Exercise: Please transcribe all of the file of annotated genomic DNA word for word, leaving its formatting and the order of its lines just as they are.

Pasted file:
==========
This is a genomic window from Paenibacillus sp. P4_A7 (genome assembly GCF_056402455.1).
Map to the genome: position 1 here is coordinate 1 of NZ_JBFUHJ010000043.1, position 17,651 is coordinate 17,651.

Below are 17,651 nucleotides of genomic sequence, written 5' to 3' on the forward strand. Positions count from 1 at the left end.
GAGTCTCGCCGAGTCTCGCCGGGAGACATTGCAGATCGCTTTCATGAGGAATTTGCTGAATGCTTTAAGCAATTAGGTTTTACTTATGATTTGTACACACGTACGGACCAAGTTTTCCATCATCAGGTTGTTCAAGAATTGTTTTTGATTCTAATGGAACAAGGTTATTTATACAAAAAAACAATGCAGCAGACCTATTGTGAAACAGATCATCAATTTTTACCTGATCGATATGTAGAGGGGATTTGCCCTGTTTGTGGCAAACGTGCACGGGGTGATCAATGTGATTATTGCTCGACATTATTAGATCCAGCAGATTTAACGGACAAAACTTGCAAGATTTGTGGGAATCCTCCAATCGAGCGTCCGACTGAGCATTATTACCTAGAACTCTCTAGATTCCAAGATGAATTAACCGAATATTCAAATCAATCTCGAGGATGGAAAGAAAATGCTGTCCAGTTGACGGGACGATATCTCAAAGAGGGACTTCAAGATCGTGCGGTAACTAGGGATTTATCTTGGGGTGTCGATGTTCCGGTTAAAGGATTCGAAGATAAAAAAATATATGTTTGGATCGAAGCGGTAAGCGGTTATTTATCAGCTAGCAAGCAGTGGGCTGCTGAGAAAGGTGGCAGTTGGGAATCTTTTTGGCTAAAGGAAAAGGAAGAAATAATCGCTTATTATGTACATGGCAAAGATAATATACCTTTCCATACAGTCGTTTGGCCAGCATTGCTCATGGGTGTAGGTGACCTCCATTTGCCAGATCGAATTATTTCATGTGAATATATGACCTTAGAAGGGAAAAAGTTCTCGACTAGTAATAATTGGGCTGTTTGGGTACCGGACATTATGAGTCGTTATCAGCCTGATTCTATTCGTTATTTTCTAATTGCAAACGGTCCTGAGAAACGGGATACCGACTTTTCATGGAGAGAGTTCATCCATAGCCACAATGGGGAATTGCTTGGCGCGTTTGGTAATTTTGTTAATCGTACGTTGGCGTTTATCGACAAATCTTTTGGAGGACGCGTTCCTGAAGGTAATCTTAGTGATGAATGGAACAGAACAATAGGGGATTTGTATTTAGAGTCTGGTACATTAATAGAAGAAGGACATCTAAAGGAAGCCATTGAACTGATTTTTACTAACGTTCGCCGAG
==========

This is a genomic window from Paenibacillus sp. P4_A7 (genome assembly GCF_056402455.1).
Map to the genome: position 1 here is coordinate 1 of NZ_JBFUHJ010000043.1, position 17,651 is coordinate 17,651.

Below are 17,651 nucleotides of genomic sequence, written 5' to 3' on the forward strand. Positions count from 1 at the left end.
GAGTCTCGCCGAGTCTCGCCGGGAGACATTGCAGATCGCTTTCATGAGGAATTTGCTGAATGCTTTAAGCAATTAGGTTTTACTTATGATTTGTACACACGTACGGACCAAGTTTTCCATCATCAGGTTGTTCAAGAATTGTTTTTGATTCTAATGGAACAAGGTTATTTATACAAAAAAACAATGCAGCAGACCTATTGTGAAACAGATCATCAATTTTTACCTGATCGATATGTAGAGGGGATTTGCCCTGTTTGTGGCAAACGTGCACGGGGTGATCAATGTGATTATTGCTCGACATTATTAGATCCAGCAGATTTAACGGACAAAACTTGCAAGATTTGTGGGAATCCTCCAATCGAGCGTCCGACTGAGCATTATTACCTAGAACTCTCTAGATTCCAAGATGAATTAACCGAATATTCAAATCAATCTCGAGGATGGAAAGAAAATGCTGTCCAGTTGACGGGACGATATCTCAAAGAGGGACTTCAAGATCGTGCGGTAACTAGGGATTTATCTTGGGGTGTCGATGTTCCGGTTAAAGGATTCGAAGATAAAAAAATATATGTTTGGATCGAAGCGGTAAGCGGTTATTTATCAGCTAGCAAGCAGTGGGCTGCTGAGAAAGGTGGCAGTTGGGAATCTTTTTGGCTAAAGGAAAAGGAAGAAATAATCGCTTATTATGTACATGGCAAAGATAATATACCTTTCCATACAGTCGTTTGGCCAGCATTGCTCATGGGTGTAGGTGACCTCCATTTGCCAGATCGAATTATTTCATGTGAATATATGACCTTAGAAGGGAAAAAGTTCTCGACTAGTAATAATTGGGCTGTTTGGGTACCGGACATTATGAGTCGTTATCAGCCTGATTCTATTCGTTATTTTCTAATTGCAAACGGTCCTGAGAAACGGGATACCGACTTTTCATGGAGAGAGTTCATCCATAGCCACAATGGGGAATTGCTTGGCGCGTTTGGTAATTTTGTTAATCGTACGTTGGCGTTTATCGACAAATCTTTTGGAGGACGCGTTCCTGAAGGTAATCTTAGTGATGAATGGAACAGAACAATAGGGGATTTGTATTTAGAGTCTGGTACATTAATAGAAGAAGGACATCTAAAGGAAGCCATTGAACTGATTTTTACTAACGTTCGCCGAG